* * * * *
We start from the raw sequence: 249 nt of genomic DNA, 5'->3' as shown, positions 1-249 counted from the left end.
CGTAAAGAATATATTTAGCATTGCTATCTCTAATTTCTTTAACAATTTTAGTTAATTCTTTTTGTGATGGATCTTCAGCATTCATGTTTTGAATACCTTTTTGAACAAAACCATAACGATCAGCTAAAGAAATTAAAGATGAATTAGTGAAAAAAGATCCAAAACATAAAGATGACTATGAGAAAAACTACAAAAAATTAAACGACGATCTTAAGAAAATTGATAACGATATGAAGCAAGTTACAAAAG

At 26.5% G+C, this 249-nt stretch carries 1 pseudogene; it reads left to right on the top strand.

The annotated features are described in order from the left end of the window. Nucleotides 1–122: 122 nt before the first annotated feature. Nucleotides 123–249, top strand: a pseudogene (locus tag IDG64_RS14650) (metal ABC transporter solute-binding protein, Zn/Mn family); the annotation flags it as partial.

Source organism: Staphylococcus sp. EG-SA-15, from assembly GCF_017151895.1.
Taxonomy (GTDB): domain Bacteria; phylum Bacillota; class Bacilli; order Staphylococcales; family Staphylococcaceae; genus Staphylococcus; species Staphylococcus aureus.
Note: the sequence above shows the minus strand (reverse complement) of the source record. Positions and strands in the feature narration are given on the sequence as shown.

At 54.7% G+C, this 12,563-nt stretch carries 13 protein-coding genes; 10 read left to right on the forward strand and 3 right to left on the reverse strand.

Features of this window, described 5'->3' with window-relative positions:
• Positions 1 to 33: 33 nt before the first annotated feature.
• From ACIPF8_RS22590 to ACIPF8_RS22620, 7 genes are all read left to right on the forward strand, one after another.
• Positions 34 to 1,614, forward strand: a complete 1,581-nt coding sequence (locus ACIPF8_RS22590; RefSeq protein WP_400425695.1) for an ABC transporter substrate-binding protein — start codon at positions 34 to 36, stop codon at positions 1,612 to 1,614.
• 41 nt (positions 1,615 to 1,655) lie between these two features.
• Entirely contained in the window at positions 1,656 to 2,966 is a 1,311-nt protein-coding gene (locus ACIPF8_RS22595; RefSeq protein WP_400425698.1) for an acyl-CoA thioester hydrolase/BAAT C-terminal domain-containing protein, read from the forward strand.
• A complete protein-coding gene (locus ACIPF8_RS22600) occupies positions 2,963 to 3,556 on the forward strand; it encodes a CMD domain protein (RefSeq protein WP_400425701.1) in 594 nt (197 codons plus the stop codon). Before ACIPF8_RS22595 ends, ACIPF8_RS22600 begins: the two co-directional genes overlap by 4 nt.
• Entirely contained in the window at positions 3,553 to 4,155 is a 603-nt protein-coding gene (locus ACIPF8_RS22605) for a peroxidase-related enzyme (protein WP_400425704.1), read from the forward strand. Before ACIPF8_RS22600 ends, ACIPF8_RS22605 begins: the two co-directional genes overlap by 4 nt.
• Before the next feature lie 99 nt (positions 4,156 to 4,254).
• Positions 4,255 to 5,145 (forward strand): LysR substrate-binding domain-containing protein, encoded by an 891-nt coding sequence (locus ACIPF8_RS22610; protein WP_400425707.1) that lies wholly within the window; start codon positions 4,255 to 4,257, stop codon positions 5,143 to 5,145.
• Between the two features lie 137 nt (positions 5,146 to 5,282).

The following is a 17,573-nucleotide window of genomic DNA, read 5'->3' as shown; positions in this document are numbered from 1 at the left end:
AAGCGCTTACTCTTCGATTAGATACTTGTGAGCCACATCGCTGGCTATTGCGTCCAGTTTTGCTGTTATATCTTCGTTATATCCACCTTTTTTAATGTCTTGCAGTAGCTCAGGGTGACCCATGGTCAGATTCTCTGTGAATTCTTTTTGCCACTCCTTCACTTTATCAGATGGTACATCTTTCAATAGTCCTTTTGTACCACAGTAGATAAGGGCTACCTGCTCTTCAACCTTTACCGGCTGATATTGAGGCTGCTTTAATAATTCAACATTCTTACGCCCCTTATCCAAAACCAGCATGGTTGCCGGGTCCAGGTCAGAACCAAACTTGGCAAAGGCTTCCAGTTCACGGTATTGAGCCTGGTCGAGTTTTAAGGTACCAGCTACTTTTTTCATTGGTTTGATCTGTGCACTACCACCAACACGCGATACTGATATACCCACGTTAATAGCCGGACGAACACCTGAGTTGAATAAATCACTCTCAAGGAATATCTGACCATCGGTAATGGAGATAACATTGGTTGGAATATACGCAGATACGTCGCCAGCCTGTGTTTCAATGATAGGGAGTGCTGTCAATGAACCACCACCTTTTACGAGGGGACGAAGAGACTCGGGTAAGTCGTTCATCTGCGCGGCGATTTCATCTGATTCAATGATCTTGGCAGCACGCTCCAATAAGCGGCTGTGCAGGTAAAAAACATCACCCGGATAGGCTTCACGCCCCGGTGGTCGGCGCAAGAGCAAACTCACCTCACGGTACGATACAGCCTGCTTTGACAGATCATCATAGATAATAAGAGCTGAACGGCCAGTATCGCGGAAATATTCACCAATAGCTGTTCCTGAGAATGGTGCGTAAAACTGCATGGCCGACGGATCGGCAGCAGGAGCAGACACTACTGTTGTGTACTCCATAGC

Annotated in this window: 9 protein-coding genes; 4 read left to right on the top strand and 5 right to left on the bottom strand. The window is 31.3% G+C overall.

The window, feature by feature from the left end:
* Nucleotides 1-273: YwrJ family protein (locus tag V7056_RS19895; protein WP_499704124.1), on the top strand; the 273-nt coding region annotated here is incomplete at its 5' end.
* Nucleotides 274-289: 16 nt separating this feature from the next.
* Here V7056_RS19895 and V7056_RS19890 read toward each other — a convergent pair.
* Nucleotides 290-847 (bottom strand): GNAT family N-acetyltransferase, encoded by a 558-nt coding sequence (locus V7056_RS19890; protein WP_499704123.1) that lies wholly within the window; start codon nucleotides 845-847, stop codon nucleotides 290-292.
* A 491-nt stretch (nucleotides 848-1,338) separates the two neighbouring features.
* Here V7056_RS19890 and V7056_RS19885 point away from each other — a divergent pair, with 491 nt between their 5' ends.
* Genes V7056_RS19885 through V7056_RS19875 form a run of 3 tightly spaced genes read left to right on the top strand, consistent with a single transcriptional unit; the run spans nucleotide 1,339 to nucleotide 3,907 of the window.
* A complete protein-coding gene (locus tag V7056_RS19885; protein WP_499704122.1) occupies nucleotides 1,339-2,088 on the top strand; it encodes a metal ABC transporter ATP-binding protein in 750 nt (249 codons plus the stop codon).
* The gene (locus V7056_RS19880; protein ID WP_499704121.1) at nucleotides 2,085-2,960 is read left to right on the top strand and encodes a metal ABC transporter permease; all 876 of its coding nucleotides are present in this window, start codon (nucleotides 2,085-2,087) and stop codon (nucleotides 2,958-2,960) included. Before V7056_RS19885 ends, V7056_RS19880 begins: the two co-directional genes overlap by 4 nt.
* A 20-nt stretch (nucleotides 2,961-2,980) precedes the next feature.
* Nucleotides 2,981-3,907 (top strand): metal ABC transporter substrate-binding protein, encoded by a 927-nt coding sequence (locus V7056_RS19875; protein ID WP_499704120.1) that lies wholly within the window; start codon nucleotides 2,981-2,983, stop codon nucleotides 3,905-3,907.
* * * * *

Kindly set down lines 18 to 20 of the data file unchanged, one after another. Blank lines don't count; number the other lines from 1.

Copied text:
• Positions 4,255 to 5,145 (forward strand): LysR substrate-binding domain-containing protein, encoded by an 891-nt coding sequence (locus ACIPF8_RS22610; protein WP_400425707.1) that lies wholly within the window; start codon positions 4,255 to 4,257, stop codon positions 5,143 to 5,145.
• Between the two features lie 137 nt (positions 5,146 to 5,282).

The following is a 17,573-nucleotide window of genomic DNA, read 5'->3' as shown; positions in this document are numbered from 1 at the left end: